The Nikon D3400 DSLR has two color space options in its settings that you can choose from: sRGB and Adobe RGB.
These are the most common two color spaces that most digital cameras have these days, from better point and shoots, mirrorless cameras, and DSLRs. And there’s nothing distinctive about the way the D3400 handles them, so the explanation here applies to any other camera where you get the option to set the color space.
Color spaces are a key part of digital photography color management, which is itself an endlessly complicated topic which can, quite literally, fill a book. But the very, very short version is that color spaces refer to the range of colors that can be interpreted when taking the digital file and displaying it. That process might happen with a monitor, a printer, a print, a projector, a phone’s screen, or basically anywhere that a digital image can be displayed. The color space itself is a definition of the subset of visible colors (or gamut) that are available and tells the device how to read and display the color data.
There can potentially be an almost infinite number of different color spaces, and you can even make your own if you profile your monitor or printer, but there are some that have become widely adopted. And amongst those, sRGB and Adobe RGB are the most common.
sRGB vs Adobe RGB Color Spaces
These are the two options you get on the Nikon D3400. These options are available on the camera’s back screen menu under the camera icon.
Of them, sRGB is by far the most common and the safest to use. Nearly all display devices know what to do with the sRGB color space, whether that’s a web browser, a smartphone screen, or a social media service. sRGB is by far the best color space to use when posting photos on the web or emailing them to someone else. So if you want to post images on the web straight out of the camera, without post-processing them in something like Lightroom, setting the camera to sRGB is a versatile and safe option.
That’s not the same things as the best option, though. The downside of sRGB is that it’s a lowest common denominator option. It has a more limited range of colors in it than Adobe RGB, so you might end up clipping some colors or seeing slight color shifts.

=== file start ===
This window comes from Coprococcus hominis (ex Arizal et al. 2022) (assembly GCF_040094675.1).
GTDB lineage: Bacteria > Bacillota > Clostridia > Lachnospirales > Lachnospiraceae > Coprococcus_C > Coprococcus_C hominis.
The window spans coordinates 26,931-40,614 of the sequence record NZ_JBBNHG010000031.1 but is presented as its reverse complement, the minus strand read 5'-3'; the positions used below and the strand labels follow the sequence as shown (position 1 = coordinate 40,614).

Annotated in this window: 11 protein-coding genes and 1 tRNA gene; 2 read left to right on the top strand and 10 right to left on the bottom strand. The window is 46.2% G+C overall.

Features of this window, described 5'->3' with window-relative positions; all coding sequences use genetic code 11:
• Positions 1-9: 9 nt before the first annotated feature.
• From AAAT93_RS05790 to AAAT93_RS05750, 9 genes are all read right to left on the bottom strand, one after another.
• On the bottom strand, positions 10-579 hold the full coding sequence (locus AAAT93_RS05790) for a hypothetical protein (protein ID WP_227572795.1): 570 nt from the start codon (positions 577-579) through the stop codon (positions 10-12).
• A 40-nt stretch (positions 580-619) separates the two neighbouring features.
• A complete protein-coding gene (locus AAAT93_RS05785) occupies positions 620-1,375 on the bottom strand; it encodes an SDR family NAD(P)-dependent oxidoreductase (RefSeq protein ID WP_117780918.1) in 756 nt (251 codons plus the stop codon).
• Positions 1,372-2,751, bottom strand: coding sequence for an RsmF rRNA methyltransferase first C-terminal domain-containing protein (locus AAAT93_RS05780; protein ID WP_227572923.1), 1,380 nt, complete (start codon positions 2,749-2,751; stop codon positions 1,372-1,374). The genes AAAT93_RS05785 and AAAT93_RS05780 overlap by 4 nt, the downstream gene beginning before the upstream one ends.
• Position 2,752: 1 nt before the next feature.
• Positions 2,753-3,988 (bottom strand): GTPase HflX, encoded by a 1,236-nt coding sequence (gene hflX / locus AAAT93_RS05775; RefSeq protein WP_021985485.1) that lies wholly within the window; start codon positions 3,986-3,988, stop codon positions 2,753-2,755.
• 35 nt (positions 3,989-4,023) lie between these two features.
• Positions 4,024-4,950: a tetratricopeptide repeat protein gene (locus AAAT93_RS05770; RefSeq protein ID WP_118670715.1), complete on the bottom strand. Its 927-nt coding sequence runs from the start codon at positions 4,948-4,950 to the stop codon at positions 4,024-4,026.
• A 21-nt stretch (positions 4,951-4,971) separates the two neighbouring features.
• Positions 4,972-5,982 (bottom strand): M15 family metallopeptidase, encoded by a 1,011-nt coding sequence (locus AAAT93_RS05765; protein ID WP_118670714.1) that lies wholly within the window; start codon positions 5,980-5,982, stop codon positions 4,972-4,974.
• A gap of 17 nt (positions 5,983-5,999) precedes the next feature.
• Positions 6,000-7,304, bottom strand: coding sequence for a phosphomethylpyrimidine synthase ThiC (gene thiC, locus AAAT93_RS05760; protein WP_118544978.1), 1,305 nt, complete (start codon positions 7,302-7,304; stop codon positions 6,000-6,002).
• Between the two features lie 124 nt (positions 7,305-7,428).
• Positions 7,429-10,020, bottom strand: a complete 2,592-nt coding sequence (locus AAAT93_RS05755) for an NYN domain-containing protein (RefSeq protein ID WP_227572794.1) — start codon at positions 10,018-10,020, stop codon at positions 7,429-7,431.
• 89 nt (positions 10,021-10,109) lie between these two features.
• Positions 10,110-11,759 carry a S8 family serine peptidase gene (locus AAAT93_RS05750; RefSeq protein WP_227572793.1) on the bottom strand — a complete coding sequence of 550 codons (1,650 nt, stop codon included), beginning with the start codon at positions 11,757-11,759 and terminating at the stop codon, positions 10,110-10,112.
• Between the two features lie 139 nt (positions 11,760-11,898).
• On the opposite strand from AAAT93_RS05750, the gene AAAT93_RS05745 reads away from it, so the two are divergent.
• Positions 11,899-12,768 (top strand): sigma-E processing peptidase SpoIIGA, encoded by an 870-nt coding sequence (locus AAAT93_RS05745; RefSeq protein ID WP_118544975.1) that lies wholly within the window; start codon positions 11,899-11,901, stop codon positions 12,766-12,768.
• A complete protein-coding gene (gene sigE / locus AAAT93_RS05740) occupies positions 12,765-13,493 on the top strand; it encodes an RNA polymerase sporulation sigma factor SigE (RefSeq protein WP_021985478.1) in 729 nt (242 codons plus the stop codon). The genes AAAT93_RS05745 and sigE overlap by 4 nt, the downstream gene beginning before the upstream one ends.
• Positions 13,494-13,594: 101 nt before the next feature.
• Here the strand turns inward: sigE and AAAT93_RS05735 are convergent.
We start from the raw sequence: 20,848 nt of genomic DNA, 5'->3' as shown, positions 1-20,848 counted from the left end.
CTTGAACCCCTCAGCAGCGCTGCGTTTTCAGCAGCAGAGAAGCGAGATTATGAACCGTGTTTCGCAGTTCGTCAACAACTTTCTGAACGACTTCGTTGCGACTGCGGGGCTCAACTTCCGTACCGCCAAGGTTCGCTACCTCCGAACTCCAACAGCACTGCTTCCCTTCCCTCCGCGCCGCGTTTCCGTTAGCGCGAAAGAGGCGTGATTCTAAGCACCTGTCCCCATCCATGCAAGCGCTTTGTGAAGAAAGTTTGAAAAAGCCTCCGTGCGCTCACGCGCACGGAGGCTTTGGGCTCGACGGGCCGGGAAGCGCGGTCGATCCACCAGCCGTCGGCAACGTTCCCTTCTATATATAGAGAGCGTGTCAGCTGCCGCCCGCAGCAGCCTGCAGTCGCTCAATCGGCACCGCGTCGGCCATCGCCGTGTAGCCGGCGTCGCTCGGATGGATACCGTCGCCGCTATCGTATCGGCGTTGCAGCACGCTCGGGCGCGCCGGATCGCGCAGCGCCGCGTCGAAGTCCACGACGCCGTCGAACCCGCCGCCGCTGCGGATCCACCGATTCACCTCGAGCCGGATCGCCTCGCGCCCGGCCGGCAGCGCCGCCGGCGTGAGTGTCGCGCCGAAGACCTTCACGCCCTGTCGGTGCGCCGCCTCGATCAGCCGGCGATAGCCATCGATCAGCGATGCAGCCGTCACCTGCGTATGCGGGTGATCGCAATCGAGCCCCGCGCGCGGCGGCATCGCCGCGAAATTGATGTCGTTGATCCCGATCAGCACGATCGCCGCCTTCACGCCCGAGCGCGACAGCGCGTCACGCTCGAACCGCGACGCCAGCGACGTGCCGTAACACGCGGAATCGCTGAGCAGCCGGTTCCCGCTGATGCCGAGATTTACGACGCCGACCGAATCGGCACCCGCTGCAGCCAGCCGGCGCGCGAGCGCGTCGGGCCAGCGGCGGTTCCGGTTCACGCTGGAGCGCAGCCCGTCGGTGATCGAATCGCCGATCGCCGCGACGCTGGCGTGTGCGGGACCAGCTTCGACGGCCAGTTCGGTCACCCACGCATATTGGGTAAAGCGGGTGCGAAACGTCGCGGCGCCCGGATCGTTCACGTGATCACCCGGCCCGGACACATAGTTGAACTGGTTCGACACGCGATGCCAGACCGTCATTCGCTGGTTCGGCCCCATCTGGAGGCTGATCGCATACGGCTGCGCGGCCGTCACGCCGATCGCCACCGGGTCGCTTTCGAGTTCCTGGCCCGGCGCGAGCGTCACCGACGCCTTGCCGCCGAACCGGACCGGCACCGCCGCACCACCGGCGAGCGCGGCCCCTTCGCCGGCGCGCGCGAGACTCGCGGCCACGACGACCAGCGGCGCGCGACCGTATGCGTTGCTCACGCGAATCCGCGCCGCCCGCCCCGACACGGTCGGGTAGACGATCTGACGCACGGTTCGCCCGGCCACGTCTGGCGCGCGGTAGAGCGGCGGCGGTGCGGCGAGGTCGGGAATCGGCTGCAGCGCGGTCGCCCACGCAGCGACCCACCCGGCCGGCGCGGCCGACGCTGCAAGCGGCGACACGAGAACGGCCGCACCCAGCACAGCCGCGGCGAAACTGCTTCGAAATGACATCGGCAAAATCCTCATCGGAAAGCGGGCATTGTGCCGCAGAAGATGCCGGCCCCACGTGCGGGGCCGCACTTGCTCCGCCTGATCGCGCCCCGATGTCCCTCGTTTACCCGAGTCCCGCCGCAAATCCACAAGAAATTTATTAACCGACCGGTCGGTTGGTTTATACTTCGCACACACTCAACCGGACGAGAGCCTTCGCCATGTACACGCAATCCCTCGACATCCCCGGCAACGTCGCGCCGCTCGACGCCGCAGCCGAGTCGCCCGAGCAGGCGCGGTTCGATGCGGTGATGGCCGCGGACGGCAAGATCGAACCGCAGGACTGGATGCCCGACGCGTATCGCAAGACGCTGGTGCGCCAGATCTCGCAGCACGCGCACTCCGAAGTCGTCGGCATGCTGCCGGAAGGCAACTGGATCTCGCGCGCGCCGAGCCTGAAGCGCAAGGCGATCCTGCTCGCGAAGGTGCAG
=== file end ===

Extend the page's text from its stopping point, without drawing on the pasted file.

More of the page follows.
Adobe RGB (also often written as Adobe RGB (1998)) has a much broader range of colors–it covers a much wider swath of the visible spectrum. So it gives you a bigger box of crayons to play with, as it were. The problem is that not every place you want to display your photos knows what to do with the Adobe RGB color space. It’s problematic to use Adobe RGB images on the web, for instance, which you can see in the examples further down this page. Some browsers have color management built in, but some don’t. If you’re sending files to a fellow photographer, a magazine editor, or a print lab, they’ll almost certainly be set up with a color managed workflow. But if you try to share those images with social media or post on your website you’ll likely end up with mixed results.
Which to Use on a Nikon D3400?
The Nikon D3400 is set by default to use the sRGB color space. That’s a safe compromise.
If you want simplicity and convenience and aren’t too concerned about maximum image quality, go with sRGB.
If you plan to edit the files in Lightroom or something similar or are looking to preserve the best possible quality, you’ll be better off using Adobe RGB and then using that editing software to convert back to sRGB when you want to share the images.
Because post-processing the images is a standard part of my workflow, one of the first things I change when picking up a new camera is the color space setting to Adobe RGB. In fact, I’d prefer an even wider gamut color space like ProPhotoRGB if it was available.
RAW and JPG
The color space setting is most important for JPG images. Whatever color space setting you choose in the camera will be applied to the JPGs that come out of the camera.
The color space setting matters less if you have your camera set to shoot in RAW format in the image quality settings. It doesn’t have any effect on the RAW file image data itself, but when the camera saves a RAW file it also saves an embedded JPG version that’s used as the image preview. The color space setting does affect that embedded preview image.
Why Do My Photos Look Flat on Other Displays?
If you find that your photos look great on your computer but look flat and washed out on other computers or displays, the color space setting of the image file is a common culprit. It’s often the result of trying to display a file embedded with an Adobe RGB color space with a browser or app that doesn’t have color management. Some browsers, like Safari and Firefox, for instance, do have color management features and the photo will display as it should. But others, like Chrome, don’t yet have full support for color management and the photos will probably look washed out.
Here are some examples. In each case, the top version is with the sRGB and the lower one in Adobe RGB. Nothing else about the images have been altered–there’s no difference in contrast, brightness, or saturation–it’s entirely a matter of a different color space.
As you can see, the Adobe RGB versions tend to be less saturated, flatter, and more washed out. But the effect varies depending on the part of the spectrum–blues, for instance can shift in color, while reds and oranges get less saturated.